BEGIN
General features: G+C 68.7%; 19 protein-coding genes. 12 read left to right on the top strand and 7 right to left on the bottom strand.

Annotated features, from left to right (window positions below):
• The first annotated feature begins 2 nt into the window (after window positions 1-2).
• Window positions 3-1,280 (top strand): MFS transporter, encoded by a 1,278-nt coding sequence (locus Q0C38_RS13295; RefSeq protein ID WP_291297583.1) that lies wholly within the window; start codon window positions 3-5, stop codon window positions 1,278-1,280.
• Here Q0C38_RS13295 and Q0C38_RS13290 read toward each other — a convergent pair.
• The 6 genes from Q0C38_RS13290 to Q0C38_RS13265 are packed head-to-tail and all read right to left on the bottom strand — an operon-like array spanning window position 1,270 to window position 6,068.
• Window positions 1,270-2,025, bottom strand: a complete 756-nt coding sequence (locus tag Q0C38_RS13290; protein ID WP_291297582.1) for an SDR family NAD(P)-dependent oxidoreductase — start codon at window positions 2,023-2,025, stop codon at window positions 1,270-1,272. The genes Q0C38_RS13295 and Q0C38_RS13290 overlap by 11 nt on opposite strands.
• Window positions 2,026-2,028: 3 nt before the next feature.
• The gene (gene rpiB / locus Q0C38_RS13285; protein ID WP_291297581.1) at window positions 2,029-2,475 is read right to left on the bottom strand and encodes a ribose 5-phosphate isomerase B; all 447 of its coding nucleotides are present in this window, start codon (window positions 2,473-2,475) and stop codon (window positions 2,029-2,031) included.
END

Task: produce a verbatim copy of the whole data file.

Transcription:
General features: G+C 68.7%; 19 protein-coding genes. 12 read left to right on the top strand and 7 right to left on the bottom strand.

Annotated features, from left to right (window positions below):
• The first annotated feature begins 2 nt into the window (after window positions 1-2).
• Window positions 3-1,280 (top strand): MFS transporter, encoded by a 1,278-nt coding sequence (locus Q0C38_RS13295; RefSeq protein ID WP_291297583.1) that lies wholly within the window; start codon window positions 3-5, stop codon window positions 1,278-1,280.
• Here Q0C38_RS13295 and Q0C38_RS13290 read toward each other — a convergent pair.
• The 6 genes from Q0C38_RS13290 to Q0C38_RS13265 are packed head-to-tail and all read right to left on the bottom strand — an operon-like array spanning window position 1,270 to window position 6,068.
• Window positions 1,270-2,025, bottom strand: a complete 756-nt coding sequence (locus tag Q0C38_RS13290; protein ID WP_291297582.1) for an SDR family NAD(P)-dependent oxidoreductase — start codon at window positions 2,023-2,025, stop codon at window positions 1,270-1,272. The genes Q0C38_RS13295 and Q0C38_RS13290 overlap by 11 nt on opposite strands.
• Window positions 2,026-2,028: 3 nt before the next feature.
• The gene (gene rpiB / locus Q0C38_RS13285; protein ID WP_291297581.1) at window positions 2,029-2,475 is read right to left on the bottom strand and encodes a ribose 5-phosphate isomerase B; all 447 of its coding nucleotides are present in this window, start codon (window positions 2,473-2,475) and stop codon (window positions 2,029-2,031) included.